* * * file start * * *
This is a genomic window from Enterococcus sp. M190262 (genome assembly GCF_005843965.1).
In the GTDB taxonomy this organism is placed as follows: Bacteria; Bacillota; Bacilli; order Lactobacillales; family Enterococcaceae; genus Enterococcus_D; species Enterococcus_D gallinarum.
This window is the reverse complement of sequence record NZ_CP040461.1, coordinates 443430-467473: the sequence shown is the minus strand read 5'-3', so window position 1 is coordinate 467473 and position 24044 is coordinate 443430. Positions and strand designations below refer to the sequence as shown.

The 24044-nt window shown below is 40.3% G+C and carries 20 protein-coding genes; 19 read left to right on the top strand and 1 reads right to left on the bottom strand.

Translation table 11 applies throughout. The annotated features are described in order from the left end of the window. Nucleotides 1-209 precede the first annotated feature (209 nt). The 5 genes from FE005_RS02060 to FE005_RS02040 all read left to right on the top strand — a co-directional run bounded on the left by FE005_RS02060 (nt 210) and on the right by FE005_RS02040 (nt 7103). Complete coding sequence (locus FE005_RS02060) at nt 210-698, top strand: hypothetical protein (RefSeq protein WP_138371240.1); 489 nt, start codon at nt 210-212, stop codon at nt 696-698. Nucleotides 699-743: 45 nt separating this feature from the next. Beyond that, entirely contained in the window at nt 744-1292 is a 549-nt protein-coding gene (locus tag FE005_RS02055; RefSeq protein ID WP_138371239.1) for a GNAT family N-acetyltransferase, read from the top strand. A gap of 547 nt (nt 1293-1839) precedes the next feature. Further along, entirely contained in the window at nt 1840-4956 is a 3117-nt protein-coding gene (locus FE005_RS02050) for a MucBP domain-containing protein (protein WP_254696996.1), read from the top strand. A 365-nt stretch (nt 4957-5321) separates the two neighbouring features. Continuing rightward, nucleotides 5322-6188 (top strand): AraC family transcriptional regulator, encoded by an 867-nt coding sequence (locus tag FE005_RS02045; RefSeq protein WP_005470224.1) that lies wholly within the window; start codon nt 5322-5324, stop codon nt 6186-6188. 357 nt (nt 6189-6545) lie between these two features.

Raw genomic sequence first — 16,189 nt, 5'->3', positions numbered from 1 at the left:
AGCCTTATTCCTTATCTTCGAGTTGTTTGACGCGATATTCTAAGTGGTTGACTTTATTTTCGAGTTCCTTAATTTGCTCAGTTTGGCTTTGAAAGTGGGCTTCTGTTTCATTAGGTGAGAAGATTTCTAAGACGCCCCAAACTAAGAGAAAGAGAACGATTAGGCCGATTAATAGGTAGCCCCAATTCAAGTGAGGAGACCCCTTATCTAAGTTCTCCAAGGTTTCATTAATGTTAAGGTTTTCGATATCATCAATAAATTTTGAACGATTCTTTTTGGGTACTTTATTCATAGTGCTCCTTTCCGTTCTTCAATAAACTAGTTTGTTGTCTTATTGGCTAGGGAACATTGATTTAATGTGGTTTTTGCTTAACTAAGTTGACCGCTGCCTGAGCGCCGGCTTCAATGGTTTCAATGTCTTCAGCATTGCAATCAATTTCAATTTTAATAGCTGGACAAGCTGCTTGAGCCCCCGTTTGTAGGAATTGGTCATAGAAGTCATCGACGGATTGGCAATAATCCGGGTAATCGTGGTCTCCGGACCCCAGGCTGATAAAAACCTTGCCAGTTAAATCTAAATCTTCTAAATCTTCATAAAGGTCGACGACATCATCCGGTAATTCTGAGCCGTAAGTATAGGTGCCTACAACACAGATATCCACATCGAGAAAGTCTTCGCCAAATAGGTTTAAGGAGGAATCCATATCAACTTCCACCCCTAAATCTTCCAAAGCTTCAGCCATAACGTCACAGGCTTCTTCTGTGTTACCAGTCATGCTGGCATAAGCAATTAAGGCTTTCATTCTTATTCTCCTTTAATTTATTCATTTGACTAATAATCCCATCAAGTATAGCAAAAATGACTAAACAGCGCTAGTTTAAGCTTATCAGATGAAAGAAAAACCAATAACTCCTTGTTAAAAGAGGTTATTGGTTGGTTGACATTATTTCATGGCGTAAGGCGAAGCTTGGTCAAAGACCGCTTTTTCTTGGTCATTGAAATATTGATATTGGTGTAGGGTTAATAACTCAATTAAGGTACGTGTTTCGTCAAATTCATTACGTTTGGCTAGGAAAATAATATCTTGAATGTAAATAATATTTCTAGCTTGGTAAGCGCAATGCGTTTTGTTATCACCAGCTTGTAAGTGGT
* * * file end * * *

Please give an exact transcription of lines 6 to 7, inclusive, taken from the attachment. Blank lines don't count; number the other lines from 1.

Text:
Raw genomic sequence first — 16,189 nt, 5'->3', positions numbered from 1 at the left:
AGCCTTATTCCTTATCTTCGAGTTGTTTGACGCGATATTCTAAGTGGTTGACTTTATTTTCGAGTTCCTTAATTTGCTCAGTTTGGCTTTGAAAGTGGGCTTCTGTTTCATTAGGTGAGAAGATTTCTAAGACGCCCCAAACTAAGAGAAAGAGAACGATTAGGCCGATTAATAGGTAGCCCCAATTCAAGTGAGGAGACCCCTTATCTAAGTTCTCCAAGGTTTCATTAATGTTAAGGTTTTCGATATCATCAATAAATTTTGAACGATTCTTTTTGGGTACTTTATTCATAGTGCTCCTTTCCGTTCTTCAATAAACTAGTTTGTTGTCTTATTGGCTAGGGAACATTGATTTAATGTGGTTTTTGCTTAACTAAGTTGACCGCTGCCTGAGCGCCGGCTTCAATGGTTTCAATGTCTTCAGCATTGCAATCAATTTCAATTTTAATAGCTGGACAAGCTGCTTGAGCCCCCGTTTGTAGGAATTGGTCATAGAAGTCATCGACGGATTGGCAATAATCCGGGTAATCGTGGTCTCCGGACCCCAGGCTGATAAAAACCTTGCCAGTTAAATCTAAATCTTCTAAATCTTCATAAAGGTCGACGACATCATCCGGTAATTCTGAGCCGTAAGTATAGGTGCCTACAACACAGATATCCACATCGAGAAAGTCTTCGCCAAATAGGTTTAAGGAGGAATCCATATCAACTTCCACCCCTAAATCTTCCAAAGCTTCAGCCATAACGTCACAGGCTTCTTCTGTGTTACCAGTCATGCTGGCATAAGCAATTAAGGCTTTCATTCTTATTCTCCTTTAATTTATTCATTTGACTAATAATCCCATCAAGTATAGCAAAAATGACTAAACAGCGCTAGTTTAAGCTTATCAGATGAAAGAAAAACCAATAACTCCTTGTTAAAAGAGGTTATTGGTTGGTTGACATTATTTCATGGCGTAAGGCGAAGCTTGGTCAAAGACCGCTTTTTCTTGGTCATTGAAATATTGATATTGGTGTAGGGTTAATAACTCAATTAAGGTACGTGTTTCGTCAAATTCATTACGTTTGGCTAGGAAAATAATATCTTGAATGTAAATAATATTTCTAGCTTGGTAAGCGCAATGCGTTTTGTTATCACCAGCTTGTAAGTGGT